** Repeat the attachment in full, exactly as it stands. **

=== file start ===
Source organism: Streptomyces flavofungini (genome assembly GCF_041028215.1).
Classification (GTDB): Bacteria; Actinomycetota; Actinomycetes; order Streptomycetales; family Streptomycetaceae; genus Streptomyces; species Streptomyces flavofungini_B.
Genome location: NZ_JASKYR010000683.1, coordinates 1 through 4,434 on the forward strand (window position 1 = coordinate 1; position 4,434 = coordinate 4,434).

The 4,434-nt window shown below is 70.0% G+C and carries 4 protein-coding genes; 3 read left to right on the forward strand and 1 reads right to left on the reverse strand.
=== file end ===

Source organism: Streptomyces flavofungini (genome assembly GCF_041028215.1).
Classification (GTDB): Bacteria; Actinomycetota; Actinomycetes; order Streptomycetales; family Streptomycetaceae; genus Streptomyces; species Streptomyces flavofungini_B.
Genome location: NZ_JASKYR010000683.1, coordinates 1 through 4,434 on the forward strand (window position 1 = coordinate 1; position 4,434 = coordinate 4,434).

The 4,434-nt window shown below is 70.0% G+C and carries 4 protein-coding genes; 3 read left to right on the forward strand and 1 reads right to left on the reverse strand.